6. Henrik Jeppesen November 23, 2016

    When sewing loops on a tarp it is also important it is sewn directly on the rolled hem as well as on the reinforcement patch. The rolled hem is much stronger and takes a lot of the stress and to some degree acts as a frame pulling the fabric out to the intended shape.

  7. William Hanson October 12, 2016

    I used this method on a diy megatarp knock off but I sewed the perimeter for insurance and it did well so far.

  8. Beau Fabry August 22, 2016

    Great write up. When you get the rig for testing to breaking set up, I’d be interested to see what (if any) difference different thread/needle size combinations make as well.

  9. Ryan July 07, 2016

    Will this work okay on SilNylon?

  10. Todd Madsen July 06, 2016

    If I remember right from stage rigging classes wind can exert 12 pounds per square foot at 60mph, 6 pounds at 30mph. Wind gusts hitting one side of a 12×10 tarp can equal 720 pounds of force.

  11. Jeremy Franz July 05, 2016

    Would you recommend this approach to the normal (1.1 oz) Silpoly fabric also? Thanks!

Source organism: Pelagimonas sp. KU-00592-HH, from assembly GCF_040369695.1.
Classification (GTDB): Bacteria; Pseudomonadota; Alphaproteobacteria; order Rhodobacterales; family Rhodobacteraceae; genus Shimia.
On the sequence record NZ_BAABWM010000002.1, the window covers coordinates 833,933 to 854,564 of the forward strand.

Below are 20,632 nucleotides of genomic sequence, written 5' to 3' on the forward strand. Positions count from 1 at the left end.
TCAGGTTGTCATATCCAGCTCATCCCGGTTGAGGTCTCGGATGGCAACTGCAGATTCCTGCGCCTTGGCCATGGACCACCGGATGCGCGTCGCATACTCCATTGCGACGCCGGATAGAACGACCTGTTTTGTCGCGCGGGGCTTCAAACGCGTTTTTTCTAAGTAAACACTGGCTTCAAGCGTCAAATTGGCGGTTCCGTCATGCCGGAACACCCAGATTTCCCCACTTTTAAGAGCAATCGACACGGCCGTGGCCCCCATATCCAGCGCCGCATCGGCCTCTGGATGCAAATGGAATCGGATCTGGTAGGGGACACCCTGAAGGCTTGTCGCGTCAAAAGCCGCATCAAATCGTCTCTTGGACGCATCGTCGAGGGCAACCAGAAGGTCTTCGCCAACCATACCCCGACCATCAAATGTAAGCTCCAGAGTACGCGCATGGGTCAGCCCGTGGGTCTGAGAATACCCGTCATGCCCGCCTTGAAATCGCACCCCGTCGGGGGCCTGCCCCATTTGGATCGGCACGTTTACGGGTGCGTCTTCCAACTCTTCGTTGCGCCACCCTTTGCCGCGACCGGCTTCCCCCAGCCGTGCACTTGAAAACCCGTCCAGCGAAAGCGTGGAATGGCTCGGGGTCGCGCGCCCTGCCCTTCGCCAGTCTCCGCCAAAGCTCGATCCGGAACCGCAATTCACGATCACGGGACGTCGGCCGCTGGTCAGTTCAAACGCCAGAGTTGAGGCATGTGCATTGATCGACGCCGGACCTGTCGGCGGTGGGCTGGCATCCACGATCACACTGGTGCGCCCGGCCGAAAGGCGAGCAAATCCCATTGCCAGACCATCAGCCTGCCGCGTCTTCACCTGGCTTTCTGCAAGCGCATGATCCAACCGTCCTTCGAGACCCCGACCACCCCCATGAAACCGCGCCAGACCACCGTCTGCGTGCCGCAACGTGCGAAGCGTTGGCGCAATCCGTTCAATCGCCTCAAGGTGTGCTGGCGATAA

12. Kyle Baker June 06, 2016

    @shawn There’s less bias stretch with the PU4000, so I don’t think the chance of an issue is quite as high. That being said, it wouldn’t hurt to use this method and you would definitely save a bit of weight compared to using the more bulky HD300.

  13. Shawn June 01, 2016

    Thanks for the article. I recently purchased a tarp kit with sillily PU4000. Do you think that a double layer of this fabric would be needed as it is with the UL silpoly? Do you think that I can save some weight by using this method instead of the hyper D? Thanks again,

  14. Kyle Baker May 25, 2016

    Glad we could help John. I agree it’s a bit counter intuitive, but after you think about it things make sense. The extremes tend to illustrate the point and in this case the problem of mismatch doesn’t seem to crop up until you start working with these very thin, ultralight coated fabrics.

    Let us know if you need anything before your build. Thanks!

  15. John Gibby May 25, 2016

    Nice write up and good information. I don’t think I’m going to be able to afford making my own tarp until next year, but will be bookmarking this page to refer back to. I can see how using a tougher material than the tarp actually could end up hurting the situation, but I admit I’ve thought that way for a while also. It seems logical that a stronger, less stretchy material would “reinforce” the tie-outs. But I see now that under stress, those areas could still have problems because something has to give. I like the idea of bonding to the tie-out, a reinforcement material to give a stronger bond.

    Kudos! I can’t wait to build my own tarp.